shadow: Monitor another Terminal Services session.
The command: "shadow" is on Windows 11, 10, .. not available
The examples for the command "shadow"
Here are some examples of using the `SHADOW`
command in Windows XP:
Example 1: Monitor session (by session name):
SHADOW session name /SERVER:server name
- Here the Terminal Service session with the specified session name on the specified server is monitored.
Example 2: Monitor session (using session ID):
SHADOW session identifier /SERVER:servername
- This example monitors the Terminal Services session with the specified session ID on the specified server.
Example 3: Monitor session with display of information:
SHADOW session name /SERVER:server name /V
- This monitors the Terminal Service session with the specified session name on the specified server and displays additional information about the functions being performed.
Please note that "Session Name"
or "Session ID"
is the specific label of the Terminal Services session you want to monitor, and "Server Name"
is optional and indicates the server on which the session exists (the default is the current server).
It is important to note that the functions of the `SHADOW`
command may have been replaced by other mechanisms or commands in later versions of Windows. In more modern versions of Windows, this could be done, for example, through Remote Desktop management tools or PowerShell cmdlets.
"shadow" Excerpt from Microsoft Windows Help
Microsoft Windows XP [Version 5.1.2600]
(c) Copyright 1985-2001 Microsoft Corp.
Monitor another Terminal Services session.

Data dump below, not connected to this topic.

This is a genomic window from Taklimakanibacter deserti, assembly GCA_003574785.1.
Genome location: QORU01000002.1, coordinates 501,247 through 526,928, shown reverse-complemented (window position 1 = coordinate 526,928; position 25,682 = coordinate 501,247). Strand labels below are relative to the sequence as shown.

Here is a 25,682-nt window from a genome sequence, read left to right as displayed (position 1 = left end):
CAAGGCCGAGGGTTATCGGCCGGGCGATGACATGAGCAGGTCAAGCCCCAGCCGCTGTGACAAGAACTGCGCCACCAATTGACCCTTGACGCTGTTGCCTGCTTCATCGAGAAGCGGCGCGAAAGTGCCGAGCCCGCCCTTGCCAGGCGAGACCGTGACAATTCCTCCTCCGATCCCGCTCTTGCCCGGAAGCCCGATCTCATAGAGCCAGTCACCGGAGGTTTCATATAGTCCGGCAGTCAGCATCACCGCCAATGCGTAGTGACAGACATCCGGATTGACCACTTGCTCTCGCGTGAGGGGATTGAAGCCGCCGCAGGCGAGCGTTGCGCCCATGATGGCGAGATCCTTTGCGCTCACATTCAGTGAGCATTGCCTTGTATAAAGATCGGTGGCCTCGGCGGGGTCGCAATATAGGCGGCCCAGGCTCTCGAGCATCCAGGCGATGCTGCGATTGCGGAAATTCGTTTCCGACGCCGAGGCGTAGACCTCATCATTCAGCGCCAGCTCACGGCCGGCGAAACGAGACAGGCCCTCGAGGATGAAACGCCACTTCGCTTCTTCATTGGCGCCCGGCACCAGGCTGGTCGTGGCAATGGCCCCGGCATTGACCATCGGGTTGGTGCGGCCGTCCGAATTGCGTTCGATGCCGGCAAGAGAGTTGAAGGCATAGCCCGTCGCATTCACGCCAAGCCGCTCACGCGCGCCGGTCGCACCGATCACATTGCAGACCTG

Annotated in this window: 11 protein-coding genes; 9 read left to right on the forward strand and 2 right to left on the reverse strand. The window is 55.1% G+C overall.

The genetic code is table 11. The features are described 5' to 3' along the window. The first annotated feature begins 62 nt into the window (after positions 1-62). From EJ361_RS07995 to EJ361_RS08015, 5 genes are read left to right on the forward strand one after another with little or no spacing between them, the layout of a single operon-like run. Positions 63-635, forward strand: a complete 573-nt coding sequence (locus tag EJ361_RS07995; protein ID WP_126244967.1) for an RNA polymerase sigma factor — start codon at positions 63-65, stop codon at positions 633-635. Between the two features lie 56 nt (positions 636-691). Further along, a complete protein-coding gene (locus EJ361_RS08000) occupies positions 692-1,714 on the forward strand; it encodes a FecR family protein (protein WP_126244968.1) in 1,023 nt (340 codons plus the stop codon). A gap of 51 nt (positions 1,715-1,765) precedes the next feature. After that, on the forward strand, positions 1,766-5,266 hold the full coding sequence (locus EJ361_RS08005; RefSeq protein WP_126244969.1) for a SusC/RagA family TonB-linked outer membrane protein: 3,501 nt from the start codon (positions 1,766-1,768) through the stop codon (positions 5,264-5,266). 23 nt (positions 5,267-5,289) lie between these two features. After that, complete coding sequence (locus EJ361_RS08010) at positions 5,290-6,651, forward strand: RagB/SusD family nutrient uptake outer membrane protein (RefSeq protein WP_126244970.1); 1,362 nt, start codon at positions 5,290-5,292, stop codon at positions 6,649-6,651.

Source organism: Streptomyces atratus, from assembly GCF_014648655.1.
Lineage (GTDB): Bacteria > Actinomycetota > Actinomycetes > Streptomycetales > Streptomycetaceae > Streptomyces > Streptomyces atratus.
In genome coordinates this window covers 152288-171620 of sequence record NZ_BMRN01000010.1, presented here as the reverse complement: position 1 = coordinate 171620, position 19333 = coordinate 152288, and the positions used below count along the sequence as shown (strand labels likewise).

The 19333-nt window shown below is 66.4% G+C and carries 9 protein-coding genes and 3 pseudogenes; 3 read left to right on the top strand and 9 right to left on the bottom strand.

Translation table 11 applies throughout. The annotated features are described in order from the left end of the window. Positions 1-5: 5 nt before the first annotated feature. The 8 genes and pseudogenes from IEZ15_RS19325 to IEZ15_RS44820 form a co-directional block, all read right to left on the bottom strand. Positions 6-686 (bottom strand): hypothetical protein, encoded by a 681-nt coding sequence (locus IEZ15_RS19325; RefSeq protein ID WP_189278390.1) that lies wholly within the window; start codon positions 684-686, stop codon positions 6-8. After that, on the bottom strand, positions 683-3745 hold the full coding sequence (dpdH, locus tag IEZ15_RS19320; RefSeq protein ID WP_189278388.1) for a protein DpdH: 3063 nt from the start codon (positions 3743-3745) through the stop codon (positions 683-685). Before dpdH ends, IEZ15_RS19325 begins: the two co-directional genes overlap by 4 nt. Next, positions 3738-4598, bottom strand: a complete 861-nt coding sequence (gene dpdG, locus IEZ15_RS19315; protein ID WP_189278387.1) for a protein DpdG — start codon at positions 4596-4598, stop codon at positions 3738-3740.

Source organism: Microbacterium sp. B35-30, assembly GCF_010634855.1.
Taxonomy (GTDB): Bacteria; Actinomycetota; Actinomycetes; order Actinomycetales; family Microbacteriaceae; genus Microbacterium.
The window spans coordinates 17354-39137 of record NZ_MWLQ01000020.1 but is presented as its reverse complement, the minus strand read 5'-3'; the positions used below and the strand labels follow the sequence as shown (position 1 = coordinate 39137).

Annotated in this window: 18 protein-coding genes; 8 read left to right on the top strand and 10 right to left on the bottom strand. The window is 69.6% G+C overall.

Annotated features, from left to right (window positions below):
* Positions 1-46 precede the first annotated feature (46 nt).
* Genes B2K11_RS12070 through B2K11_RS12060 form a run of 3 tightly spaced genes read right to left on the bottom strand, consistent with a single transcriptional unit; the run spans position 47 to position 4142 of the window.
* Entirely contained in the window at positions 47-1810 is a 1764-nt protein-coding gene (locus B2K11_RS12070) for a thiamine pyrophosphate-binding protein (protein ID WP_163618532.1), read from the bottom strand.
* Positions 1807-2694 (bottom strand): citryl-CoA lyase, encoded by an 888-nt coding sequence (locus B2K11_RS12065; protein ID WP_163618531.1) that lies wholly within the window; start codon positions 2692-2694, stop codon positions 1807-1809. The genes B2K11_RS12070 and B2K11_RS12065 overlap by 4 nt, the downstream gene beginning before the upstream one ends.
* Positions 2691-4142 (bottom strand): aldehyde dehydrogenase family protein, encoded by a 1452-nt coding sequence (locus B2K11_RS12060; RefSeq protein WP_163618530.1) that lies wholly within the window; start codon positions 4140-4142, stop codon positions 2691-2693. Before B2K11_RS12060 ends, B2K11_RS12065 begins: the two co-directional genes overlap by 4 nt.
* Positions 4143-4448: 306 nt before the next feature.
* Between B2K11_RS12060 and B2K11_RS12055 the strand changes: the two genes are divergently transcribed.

SHADOW [/SERVER:servername] [/V]
sessionname Identifies the session with name sessionname.
sessionid Identifies the session with ID sessionid.
/SERVER:servername The server containing the session (default is current).
/V Display information about actions being performed.
Important information, tips for the "shadow" command
command is no longer supported in more modern versions of Windows and PowerShell is used instead, especially with the Remote Desktop Services (RDS). If you want to monitor or manage sessions, you can use PowerShell cmdlets. Please note that availability and functionality may vary depending on the version of Windows.
There are several cmdlets in PowerShell for managing sessions and remote desktop functionality, including Get-RDUserSession, Invoke-RDUserLogoff, and Invoke-RDUserLogon. Here is a simple example of how you can retrieve sessions:
Get-RDUserSession -ConnectionBroker YourConnectionBroker
Importantly, many of the RDS cmdlets require administrative rights and the Remote Desktop Services role on the server. You can also run these cmdlets on a remote server by using the `-ComputerName`
Before using PowerShell cmdlets, you should ensure that you have the necessary permissions and review the cmdlet documentation to ensure that you are correctly performing the desired actions. PowerShell offers advanced functionality compared to the older `SHADOW`
command, but may require more in-depth study of the syntax and options.